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Chinese Youth's Reported Social and Moral Transgressions and Strategies for Self-Correction
Liu, J., & Midgette, A. J.
From the abstract: The aim of this study was to explore Chinese adolescent's social and moral transgressions and strategies for self-correction. For this study, following protocols that have been approved by an Institutional Review Board, 61 Chinese adolescents living in Guangzhou—distributed across three age groups: 10- to 11-year-olds (N = 21, M age = 11.03 years, SD = 0.43 years), 12- to 13-year-olds (N = 20, M age = 12.92 years, SD = 0.35 years), and 15- to 16-year-olds (N = 20, M age = 16.15 years, SD = 0.30 years)—participated in one-on-one semi-structured interviews. The study employed a deductive analytical approach based on prior social domain research on children's and adolescents' transgressions and strategies for self-correction. This study found that Chinese youth reported conventional transgression events more frequently than any other domain. Moreover, many of adolescents' transgressions involved academic considerations, suggesting that how adolescents' time is organized and the social expectations for adolescent behavior influence the types of transgressions and justifications adolescents will make. Furthermore, participants reported developing self-correcting strategies following 73.6% of events, while 74.5% of strategies were reported to be developed by the adolescents themselves. Therefore, the findings suggest that there is room for adults to collaborate with adolescents in developing strategies to prevent future misbehavior and to encourage youth to not only be "good" or "moral" but also to be and do better.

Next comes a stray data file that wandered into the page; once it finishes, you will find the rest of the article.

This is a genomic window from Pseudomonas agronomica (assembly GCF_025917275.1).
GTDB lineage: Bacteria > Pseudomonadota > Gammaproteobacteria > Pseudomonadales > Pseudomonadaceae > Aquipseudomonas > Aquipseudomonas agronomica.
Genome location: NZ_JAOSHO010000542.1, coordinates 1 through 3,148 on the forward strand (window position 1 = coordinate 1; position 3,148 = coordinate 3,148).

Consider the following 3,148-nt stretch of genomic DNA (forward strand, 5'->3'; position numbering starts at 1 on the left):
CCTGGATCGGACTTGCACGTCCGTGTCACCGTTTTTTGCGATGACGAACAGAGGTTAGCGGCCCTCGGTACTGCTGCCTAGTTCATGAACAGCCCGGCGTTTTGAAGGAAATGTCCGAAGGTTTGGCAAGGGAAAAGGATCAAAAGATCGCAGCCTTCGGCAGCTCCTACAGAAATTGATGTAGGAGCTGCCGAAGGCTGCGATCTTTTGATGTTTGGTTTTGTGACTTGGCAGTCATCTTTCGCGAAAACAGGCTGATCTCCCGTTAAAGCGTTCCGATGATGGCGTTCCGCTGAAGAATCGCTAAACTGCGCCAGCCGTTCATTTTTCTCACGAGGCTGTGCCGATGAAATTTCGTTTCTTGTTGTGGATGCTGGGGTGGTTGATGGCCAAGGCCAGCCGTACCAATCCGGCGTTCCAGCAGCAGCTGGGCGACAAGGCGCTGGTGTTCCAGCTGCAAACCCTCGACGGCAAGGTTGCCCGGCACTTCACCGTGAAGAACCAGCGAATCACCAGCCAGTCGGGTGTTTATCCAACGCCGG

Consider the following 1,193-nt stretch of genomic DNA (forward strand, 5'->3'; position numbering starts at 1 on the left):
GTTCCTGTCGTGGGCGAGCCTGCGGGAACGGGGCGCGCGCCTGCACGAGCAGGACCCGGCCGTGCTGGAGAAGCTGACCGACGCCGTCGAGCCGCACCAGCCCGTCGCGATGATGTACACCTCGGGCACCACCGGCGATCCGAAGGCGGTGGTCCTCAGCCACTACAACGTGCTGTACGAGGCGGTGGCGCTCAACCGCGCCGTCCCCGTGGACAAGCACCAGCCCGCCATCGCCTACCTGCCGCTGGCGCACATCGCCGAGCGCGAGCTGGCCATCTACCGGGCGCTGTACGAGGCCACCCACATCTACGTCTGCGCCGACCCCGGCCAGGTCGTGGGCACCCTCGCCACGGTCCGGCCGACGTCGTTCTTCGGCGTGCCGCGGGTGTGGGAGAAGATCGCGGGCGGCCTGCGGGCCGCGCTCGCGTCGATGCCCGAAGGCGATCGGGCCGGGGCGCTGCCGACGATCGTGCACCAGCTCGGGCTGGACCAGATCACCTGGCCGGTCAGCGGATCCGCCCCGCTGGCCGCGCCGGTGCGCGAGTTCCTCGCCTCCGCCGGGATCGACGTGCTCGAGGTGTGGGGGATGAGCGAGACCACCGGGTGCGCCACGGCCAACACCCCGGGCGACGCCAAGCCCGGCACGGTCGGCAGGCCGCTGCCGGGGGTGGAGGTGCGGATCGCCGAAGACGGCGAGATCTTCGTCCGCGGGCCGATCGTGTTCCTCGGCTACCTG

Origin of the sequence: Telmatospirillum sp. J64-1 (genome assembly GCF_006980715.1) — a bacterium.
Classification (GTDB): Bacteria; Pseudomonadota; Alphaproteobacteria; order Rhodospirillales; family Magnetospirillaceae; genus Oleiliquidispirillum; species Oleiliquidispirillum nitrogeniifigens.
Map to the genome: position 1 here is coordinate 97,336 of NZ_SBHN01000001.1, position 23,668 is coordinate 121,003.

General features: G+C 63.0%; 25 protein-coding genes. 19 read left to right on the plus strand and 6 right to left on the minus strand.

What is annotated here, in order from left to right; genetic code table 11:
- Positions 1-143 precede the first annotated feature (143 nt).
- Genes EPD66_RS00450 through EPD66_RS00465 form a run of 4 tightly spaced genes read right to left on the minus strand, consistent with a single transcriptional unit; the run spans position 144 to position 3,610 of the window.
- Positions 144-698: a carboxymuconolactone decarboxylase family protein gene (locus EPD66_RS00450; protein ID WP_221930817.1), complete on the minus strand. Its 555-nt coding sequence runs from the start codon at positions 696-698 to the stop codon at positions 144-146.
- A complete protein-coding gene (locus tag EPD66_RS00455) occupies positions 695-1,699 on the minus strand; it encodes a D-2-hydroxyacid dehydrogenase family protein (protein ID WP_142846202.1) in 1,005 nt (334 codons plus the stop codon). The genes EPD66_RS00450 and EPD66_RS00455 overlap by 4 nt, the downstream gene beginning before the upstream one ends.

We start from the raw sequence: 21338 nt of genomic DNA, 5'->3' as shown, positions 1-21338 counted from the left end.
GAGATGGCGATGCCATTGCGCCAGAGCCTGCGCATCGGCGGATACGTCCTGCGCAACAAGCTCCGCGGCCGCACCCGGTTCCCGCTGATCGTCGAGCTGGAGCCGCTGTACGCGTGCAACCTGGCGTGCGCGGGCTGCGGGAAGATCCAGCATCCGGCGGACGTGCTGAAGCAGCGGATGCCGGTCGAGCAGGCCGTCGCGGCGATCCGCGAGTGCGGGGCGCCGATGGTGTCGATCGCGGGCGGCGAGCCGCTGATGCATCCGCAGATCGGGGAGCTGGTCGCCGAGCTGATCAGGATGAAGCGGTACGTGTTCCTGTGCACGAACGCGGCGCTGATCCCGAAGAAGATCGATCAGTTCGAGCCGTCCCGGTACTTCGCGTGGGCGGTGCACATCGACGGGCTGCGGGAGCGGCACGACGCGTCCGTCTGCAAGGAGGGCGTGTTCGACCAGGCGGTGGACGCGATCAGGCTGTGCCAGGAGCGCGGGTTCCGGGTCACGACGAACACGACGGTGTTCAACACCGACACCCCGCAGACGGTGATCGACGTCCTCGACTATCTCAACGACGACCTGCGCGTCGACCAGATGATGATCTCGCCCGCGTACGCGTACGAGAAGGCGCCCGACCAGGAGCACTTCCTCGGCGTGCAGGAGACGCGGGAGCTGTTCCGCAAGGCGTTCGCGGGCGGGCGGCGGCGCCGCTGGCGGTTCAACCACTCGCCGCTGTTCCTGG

Liu, J., & Midgette, A. J. (2020). Chinese youth's reported social and moral transgressions and strategies for self-correction. Journal of Adolescent Research. Advance online publication. doi:10.1177/0743558420979124